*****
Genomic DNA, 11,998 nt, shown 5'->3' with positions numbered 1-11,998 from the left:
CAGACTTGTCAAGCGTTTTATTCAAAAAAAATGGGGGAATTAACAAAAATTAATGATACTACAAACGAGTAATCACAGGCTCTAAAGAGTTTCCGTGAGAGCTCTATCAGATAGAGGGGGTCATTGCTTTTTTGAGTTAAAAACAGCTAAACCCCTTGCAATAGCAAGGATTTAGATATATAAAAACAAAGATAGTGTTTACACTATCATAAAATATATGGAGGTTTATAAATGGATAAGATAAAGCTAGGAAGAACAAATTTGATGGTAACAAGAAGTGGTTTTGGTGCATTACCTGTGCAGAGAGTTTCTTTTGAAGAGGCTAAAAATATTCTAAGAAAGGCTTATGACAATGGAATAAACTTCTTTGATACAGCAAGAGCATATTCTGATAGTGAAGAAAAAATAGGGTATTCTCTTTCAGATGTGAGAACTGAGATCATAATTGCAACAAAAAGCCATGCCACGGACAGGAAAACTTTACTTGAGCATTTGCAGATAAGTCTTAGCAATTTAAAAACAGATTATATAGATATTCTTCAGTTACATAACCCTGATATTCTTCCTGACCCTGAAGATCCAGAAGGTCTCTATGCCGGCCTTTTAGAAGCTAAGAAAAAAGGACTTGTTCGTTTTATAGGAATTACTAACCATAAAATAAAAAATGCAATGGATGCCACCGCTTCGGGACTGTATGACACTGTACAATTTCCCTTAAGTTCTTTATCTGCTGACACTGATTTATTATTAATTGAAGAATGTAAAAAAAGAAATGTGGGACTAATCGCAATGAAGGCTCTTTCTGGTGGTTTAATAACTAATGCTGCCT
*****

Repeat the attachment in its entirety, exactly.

Genomic DNA, 11,998 nt, shown 5'->3' with positions numbered 1-11,998 from the left:
CAGACTTGTCAAGCGTTTTATTCAAAAAAAATGGGGGAATTAACAAAAATTAATGATACTACAAACGAGTAATCACAGGCTCTAAAGAGTTTCCGTGAGAGCTCTATCAGATAGAGGGGGTCATTGCTTTTTTGAGTTAAAAACAGCTAAACCCCTTGCAATAGCAAGGATTTAGATATATAAAAACAAAGATAGTGTTTACACTATCATAAAATATATGGAGGTTTATAAATGGATAAGATAAAGCTAGGAAGAACAAATTTGATGGTAACAAGAAGTGGTTTTGGTGCATTACCTGTGCAGAGAGTTTCTTTTGAAGAGGCTAAAAATATTCTAAGAAAGGCTTATGACAATGGAATAAACTTCTTTGATACAGCAAGAGCATATTCTGATAGTGAAGAAAAAATAGGGTATTCTCTTTCAGATGTGAGAACTGAGATCATAATTGCAACAAAAAGCCATGCCACGGACAGGAAAACTTTACTTGAGCATTTGCAGATAAGTCTTAGCAATTTAAAAACAGATTATATAGATATTCTTCAGTTACATAACCCTGATATTCTTCCTGACCCTGAAGATCCAGAAGGTCTCTATGCCGGCCTTTTAGAAGCTAAGAAAAAAGGACTTGTTCGTTTTATAGGAATTACTAACCATAAAATAAAAAATGCAATGGATGCCACCGCTTCGGGACTGTATGACACTGTACAATTTCCCTTAAGTTCTTTATCTGCTGACACTGATTTATTATTAATTGAAGAATGTAAAAAAAGAAATGTGGGACTAATCGCAATGAAGGCTCTTTCTGGTGGTTTAATAACTAATGCTGCCT